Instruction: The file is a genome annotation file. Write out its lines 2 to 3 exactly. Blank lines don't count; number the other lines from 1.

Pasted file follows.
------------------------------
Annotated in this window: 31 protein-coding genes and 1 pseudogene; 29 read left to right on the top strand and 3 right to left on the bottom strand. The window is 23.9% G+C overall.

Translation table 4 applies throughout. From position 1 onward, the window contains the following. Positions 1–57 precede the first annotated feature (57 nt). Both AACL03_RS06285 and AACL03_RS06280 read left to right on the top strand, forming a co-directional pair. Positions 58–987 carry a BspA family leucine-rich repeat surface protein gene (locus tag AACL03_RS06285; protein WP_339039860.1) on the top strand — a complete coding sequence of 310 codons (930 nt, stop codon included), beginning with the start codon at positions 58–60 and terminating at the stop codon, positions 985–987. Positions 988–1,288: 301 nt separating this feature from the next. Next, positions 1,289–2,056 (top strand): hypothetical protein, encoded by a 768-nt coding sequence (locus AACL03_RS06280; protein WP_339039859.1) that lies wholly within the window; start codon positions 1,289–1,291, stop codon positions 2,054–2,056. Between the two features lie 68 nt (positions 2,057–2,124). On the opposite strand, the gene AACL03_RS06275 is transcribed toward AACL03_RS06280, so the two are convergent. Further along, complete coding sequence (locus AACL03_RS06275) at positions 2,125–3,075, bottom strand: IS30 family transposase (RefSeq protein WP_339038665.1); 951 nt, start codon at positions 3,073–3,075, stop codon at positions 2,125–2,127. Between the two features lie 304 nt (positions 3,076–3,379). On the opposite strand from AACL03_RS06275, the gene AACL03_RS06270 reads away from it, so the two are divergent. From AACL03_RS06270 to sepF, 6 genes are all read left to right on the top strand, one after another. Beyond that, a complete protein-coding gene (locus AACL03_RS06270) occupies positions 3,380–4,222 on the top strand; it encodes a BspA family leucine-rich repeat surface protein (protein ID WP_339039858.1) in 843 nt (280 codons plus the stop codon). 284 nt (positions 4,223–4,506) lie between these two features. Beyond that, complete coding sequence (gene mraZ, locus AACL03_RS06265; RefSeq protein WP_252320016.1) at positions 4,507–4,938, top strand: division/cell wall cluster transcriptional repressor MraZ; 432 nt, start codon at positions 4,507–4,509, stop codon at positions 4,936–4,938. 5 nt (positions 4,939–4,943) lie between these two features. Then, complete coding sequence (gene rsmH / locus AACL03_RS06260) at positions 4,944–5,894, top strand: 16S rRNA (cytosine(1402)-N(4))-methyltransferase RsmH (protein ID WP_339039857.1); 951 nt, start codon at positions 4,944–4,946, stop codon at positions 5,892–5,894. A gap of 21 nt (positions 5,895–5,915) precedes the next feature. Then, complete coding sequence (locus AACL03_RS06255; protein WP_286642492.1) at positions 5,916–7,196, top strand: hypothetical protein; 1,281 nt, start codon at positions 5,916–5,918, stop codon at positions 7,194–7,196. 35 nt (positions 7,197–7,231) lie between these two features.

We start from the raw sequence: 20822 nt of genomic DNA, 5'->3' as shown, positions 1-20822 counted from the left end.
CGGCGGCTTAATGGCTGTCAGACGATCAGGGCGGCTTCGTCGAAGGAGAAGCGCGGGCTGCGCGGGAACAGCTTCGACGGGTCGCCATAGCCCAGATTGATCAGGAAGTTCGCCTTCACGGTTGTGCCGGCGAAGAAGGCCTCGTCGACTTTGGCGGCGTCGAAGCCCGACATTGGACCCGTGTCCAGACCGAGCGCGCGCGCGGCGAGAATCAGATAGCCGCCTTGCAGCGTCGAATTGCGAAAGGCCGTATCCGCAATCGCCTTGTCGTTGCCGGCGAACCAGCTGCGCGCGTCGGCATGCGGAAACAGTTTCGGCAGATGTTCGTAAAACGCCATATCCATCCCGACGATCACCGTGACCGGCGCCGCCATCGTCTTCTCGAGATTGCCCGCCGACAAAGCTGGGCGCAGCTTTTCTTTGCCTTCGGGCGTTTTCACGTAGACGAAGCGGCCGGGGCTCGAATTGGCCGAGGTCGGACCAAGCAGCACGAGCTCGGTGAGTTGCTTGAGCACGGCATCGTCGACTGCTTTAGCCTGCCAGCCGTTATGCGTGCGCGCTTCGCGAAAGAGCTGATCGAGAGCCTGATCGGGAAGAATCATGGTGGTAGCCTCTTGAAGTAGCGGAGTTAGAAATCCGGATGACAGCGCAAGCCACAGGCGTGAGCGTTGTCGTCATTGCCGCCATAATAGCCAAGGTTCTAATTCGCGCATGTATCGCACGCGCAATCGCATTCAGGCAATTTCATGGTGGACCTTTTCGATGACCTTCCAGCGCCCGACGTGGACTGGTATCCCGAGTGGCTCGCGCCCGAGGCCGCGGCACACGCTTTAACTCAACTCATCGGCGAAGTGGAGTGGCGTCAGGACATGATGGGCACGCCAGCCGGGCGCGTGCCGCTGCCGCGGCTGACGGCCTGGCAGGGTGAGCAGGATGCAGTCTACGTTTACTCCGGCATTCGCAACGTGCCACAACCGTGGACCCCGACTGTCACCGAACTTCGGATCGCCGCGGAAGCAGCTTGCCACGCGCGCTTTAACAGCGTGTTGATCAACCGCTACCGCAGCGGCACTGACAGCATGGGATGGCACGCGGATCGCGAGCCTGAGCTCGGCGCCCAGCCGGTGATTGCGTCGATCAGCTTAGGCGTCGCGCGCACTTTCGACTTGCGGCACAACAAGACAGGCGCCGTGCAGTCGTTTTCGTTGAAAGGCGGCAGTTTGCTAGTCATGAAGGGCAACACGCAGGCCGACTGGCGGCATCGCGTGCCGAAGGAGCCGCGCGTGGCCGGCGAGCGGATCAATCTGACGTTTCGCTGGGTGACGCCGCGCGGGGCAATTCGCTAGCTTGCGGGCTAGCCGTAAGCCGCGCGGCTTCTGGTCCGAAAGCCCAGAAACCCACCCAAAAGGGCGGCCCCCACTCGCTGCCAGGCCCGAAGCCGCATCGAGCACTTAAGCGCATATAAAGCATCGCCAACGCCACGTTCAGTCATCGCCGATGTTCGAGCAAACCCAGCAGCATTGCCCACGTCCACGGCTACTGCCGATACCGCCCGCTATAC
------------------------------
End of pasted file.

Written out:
Translation table 4 applies throughout. From position 1 onward, the window contains the following. Positions 1–57 precede the first annotated feature (57 nt). Both AACL03_RS06285 and AACL03_RS06280 read left to right on the top strand, forming a co-directional pair. Positions 58–987 carry a BspA family leucine-rich repeat surface protein gene (locus tag AACL03_RS06285; protein WP_339039860.1) on the top strand — a complete coding sequence of 310 codons (930 nt, stop codon included), beginning with the start codon at positions 58–60 and terminating at the stop codon, positions 985–987. Positions 988–1,288: 301 nt separating this feature from the next. Next, positions 1,289–2,056 (top strand): hypothetical protein, encoded by a 768-nt coding sequence (locus AACL03_RS06280; protein WP_339039859.1) that lies wholly within the window; start codon positions 1,289–1,291, stop codon positions 2,054–2,056. Between the two features lie 68 nt (positions 2,057–2,124). On the opposite strand, the gene AACL03_RS06275 is transcribed toward AACL03_RS06280, so the two are convergent. Further along, complete coding sequence (locus AACL03_RS06275) at positions 2,125–3,075, bottom strand: IS30 family transposase (RefSeq protein WP_339038665.1); 951 nt, start codon at positions 3,073–3,075, stop codon at positions 2,125–2,127. Between the two features lie 304 nt (positions 3,076–3,379). On the opposite strand from AACL03_RS06275, the gene AACL03_RS06270 reads away from it, so the two are divergent. From AACL03_RS06270 to sepF, 6 genes are all read left to right on the top strand, one after another. Beyond that, a complete protein-coding gene (locus AACL03_RS06270) occupies positions 3,380–4,222 on the top strand; it encodes a BspA family leucine-rich repeat surface protein (protein ID WP_339039858.1) in 843 nt (280 codons plus the stop codon). 284 nt (positions 4,223–4,506) lie between these two features. Beyond that, complete coding sequence (gene mraZ, locus AACL03_RS06265; RefSeq protein WP_252320016.1) at positions 4,507–4,938, top strand: division/cell wall cluster transcriptional repressor MraZ; 432 nt, start codon at positions 4,507–4,509, stop codon at positions 4,936–4,938. 5 nt (positions 4,939–4,943) lie between these two features. Then, complete coding sequence (gene rsmH / locus AACL03_RS06260) at positions 4,944–5,894, top strand: 16S rRNA (cytosine(1402)-N(4))-methyltransferase RsmH (protein ID WP_339039857.1); 951 nt, start codon at positions 4,944–4,946, stop codon at positions 5,892–5,894. A gap of 21 nt (positions 5,895–5,915) precedes the next feature. Then, complete coding sequence (locus AACL03_RS06255; protein WP_286642492.1) at positions 5,916–7,196, top strand: hypothetical protein; 1,281 nt, start codon at positions 5,916–5,918, stop codon at positions 7,194–7,196. 35 nt (positions 7,197–7,231) lie between these two features.

We start from the raw sequence: 20822 nt of genomic DNA, 5'->3' as shown, positions 1-20822 counted from the left end.